When I talk with other meat-eating volunteers the same topic often seems to come up. Whenever we see a goat, sheep, pig, or cow (sometimes even other types of animals, but never dogs or cats because we still view them to be domestic animals) we think about how delicious it would be to kill it and eat it. This is definitely not the way I viewed animals before coming to Benin. Dinner was always neatly wrapped sitting on the refrigerated shelves in an air-conditioned supermarket. Also, the cuts we buy in grocery stores in the U.S. are incomparable to the parts of animals we eat here. The tough skin of cows and pigs is a delicacy here. You are very lucky to find more meat than fat or bones on a cut of meat here. This is likely caused by the malnourished animals you are eating, but hey at least they aren’t given all those hormones like in the great US of A.
Finding meat in Benin is all relative to where you live. Each region is different. Luckily I have plenty of Fulani people in my area who raise cows and sheep and then sell the meat on the main road through my village. Each night they cook up the meat over charcoal and sell thinly cut pieces to those who have the taste for flesh. There are also a few places in and near my village where a pig is butchered every day and you can get fresh pig meat (no bacon though). I don’t want to leave out what is slowly becoming my new favorite meat, chicken. Chicken are abundant in village many of them wander about aimlessly pecking at the ground looking for insects or anything edible they can find. You ask… “How do people know what chicken belongs to who?” Each chicken either has some sort of tissue or ribbon tied around their legs or wings so people know whose chicken is whose. The communal lifestyle relies on trust, so it is not likely that your neighbors will steal your chickens. Another popular bird to eat is guinea fowl. It is an ugly looking bird that also meanders about the village.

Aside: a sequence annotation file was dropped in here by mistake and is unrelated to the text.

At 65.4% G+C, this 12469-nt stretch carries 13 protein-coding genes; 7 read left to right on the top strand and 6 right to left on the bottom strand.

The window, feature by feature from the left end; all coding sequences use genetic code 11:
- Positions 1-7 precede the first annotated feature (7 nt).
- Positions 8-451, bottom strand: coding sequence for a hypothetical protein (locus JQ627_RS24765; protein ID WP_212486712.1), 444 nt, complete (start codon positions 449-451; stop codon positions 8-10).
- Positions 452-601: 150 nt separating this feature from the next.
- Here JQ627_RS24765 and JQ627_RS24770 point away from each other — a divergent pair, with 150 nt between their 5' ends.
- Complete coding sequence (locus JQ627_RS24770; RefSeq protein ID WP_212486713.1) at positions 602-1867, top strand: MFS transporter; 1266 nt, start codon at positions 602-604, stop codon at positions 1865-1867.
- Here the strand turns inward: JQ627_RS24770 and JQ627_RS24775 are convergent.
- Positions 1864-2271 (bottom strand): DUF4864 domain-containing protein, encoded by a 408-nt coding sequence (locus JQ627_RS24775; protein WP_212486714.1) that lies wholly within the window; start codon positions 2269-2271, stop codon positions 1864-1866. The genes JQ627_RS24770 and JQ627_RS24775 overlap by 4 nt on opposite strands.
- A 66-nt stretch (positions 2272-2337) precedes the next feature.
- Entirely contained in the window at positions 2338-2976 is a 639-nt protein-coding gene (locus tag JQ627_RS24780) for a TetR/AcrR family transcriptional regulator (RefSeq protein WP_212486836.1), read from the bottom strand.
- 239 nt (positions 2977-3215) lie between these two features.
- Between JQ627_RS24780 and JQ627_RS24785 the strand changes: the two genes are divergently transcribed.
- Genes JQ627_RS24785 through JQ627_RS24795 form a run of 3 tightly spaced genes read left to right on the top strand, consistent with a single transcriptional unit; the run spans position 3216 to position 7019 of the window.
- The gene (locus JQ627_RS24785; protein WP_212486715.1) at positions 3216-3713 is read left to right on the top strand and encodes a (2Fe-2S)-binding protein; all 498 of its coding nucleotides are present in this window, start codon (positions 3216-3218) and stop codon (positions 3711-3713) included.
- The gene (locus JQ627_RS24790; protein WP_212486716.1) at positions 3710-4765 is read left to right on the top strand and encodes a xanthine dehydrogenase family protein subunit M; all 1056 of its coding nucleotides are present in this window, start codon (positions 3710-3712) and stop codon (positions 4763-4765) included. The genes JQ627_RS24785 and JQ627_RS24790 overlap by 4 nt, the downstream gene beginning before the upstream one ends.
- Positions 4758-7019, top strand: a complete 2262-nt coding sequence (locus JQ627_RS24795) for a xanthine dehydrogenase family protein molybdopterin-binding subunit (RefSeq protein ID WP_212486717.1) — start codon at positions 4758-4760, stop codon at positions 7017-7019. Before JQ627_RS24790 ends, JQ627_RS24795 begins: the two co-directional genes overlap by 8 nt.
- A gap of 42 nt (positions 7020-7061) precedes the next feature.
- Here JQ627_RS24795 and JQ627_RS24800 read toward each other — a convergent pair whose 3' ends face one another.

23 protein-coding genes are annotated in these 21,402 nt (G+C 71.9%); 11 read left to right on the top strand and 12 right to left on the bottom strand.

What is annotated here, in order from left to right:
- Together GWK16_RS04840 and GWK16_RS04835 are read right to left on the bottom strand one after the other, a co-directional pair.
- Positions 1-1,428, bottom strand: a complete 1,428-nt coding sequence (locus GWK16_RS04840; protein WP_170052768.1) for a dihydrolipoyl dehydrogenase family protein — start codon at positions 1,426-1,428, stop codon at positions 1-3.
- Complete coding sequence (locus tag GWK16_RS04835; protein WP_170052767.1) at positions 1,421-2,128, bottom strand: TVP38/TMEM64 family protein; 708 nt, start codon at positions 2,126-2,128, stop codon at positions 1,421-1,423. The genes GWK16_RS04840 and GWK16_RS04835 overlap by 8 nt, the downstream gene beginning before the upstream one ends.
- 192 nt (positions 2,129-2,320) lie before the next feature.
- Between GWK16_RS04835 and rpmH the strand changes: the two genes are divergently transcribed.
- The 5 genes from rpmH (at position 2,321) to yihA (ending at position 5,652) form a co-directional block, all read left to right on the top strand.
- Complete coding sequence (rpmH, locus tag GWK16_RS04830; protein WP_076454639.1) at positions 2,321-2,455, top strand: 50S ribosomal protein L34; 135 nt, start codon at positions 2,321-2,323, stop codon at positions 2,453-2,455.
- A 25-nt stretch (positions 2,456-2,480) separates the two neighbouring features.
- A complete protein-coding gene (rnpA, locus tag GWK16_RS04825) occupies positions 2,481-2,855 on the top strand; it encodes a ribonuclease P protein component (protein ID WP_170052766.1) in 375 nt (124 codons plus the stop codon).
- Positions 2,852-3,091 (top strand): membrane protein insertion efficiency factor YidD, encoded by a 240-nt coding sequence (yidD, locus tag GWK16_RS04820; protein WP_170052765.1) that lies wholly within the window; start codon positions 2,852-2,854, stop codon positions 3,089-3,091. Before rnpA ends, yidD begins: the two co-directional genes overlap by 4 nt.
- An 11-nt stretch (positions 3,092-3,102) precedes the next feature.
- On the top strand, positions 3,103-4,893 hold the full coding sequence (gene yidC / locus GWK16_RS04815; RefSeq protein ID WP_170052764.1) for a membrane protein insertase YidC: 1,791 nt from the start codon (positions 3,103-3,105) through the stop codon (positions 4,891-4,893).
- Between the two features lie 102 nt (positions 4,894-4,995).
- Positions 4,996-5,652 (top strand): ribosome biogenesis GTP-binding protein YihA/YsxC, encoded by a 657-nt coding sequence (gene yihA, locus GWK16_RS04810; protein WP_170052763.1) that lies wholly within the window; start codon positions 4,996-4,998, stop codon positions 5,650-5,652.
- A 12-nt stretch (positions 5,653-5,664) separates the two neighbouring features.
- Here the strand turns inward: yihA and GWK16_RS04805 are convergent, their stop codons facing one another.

On top of these meats that we deem pretty normal to eat, there are also a few exceptions here in Benin. Slowly surpassing my love for chicken is rabbit. I cannot believe that rabbit is not more popular in the states. It is absolutely wonderful! It is definitely the other white meat. If you cook it right, it can be so tender. I have rabbit at least once a week. Finally, here comes the weird stuff. Bush rat, is very popular especially in village. It is slightly sweet and somewhat like rabbit. I have had guinea pig when I was in Peru, and it is much better than that. There is more meat and it is not very gamey like guinea pig. Some meats that I haven’t tried that other volunteers have told me about are snake, antelope (which I will definitely try when I go to visit other volunteers in the north), and some volunteers in the north have eaten dog. The dog eating came as a surprise to them. They did not seek it out. They were given a plate of sauce and mystery meat and asked how it was, afterwards they were told it was dog. I’m not planning on eating any dog while I am in Africa, but I guess I need to be sure I know what I am eating before I begin. Fish: I have only had fish once when I was near the ocean and it was awesome. Most of this fish here is dried and makes me gag so I really do my best to avoid it at all costs. So, I hope you now have a little idea of what I am eating here in Benin. Cheers!